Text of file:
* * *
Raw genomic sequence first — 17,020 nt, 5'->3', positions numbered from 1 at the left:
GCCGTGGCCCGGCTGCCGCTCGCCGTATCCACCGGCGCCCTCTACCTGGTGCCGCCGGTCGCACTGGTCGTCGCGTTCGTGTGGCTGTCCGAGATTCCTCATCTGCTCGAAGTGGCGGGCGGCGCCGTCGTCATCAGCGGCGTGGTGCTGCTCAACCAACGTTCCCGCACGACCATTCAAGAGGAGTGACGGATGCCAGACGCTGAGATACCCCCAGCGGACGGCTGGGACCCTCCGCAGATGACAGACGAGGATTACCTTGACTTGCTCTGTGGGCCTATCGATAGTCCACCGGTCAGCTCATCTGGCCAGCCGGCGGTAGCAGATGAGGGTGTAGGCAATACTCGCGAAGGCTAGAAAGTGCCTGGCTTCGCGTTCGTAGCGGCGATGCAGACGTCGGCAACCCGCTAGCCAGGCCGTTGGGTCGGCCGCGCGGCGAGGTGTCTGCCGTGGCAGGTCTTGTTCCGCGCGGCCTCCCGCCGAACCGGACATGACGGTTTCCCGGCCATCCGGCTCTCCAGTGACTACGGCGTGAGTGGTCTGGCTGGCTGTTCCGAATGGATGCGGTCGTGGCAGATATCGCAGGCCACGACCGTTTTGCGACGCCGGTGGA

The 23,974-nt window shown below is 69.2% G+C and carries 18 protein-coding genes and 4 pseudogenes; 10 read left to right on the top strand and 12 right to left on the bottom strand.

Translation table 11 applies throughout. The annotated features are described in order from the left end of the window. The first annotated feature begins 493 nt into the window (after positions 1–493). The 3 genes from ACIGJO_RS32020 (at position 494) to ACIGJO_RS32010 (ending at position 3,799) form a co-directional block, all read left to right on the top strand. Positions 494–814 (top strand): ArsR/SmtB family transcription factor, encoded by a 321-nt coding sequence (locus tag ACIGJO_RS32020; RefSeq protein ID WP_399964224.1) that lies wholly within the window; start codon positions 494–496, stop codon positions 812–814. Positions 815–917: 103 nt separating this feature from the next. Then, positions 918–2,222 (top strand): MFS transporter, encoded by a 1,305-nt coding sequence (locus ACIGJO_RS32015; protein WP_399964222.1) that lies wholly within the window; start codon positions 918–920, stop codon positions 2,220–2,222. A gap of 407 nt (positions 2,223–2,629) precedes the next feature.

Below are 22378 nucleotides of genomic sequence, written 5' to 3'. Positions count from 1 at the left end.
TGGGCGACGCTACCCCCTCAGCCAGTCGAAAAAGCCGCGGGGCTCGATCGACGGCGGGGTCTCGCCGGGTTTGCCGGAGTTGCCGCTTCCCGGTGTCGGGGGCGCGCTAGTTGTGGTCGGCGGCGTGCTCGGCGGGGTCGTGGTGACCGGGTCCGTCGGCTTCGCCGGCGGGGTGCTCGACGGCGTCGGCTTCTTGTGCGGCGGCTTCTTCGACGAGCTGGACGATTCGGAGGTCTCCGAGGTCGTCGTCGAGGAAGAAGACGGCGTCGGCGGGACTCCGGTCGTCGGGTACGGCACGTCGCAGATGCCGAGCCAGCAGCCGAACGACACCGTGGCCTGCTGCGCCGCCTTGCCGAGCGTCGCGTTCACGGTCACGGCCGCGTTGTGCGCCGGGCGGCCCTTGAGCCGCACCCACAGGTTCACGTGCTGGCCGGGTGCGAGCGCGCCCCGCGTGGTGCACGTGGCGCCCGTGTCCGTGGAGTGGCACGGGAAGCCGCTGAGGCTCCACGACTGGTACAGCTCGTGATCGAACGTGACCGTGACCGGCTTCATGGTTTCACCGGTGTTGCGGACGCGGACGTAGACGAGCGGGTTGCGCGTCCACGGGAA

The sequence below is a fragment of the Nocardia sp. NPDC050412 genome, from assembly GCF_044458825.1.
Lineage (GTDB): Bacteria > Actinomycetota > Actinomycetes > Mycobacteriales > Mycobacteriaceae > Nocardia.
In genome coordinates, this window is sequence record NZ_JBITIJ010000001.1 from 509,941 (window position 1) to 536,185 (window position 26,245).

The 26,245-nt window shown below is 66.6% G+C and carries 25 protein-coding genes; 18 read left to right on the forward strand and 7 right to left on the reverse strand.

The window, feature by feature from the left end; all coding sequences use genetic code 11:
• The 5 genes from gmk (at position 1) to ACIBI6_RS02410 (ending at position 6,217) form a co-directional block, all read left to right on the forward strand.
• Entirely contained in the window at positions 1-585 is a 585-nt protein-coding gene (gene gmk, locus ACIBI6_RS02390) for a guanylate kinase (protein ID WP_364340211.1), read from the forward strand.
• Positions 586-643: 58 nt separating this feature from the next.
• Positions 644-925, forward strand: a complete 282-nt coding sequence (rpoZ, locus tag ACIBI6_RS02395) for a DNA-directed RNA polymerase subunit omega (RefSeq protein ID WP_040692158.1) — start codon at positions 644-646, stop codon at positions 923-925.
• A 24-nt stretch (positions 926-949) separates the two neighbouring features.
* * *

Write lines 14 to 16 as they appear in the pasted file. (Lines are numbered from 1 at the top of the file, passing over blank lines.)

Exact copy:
• Positions 586-643: 58 nt separating this feature from the next.
• Positions 644-925, forward strand: a complete 282-nt coding sequence (rpoZ, locus tag ACIBI6_RS02395) for a DNA-directed RNA polymerase subunit omega (RefSeq protein ID WP_040692158.1) — start codon at positions 644-646, stop codon at positions 923-925.
• A 24-nt stretch (positions 926-949) separates the two neighbouring features.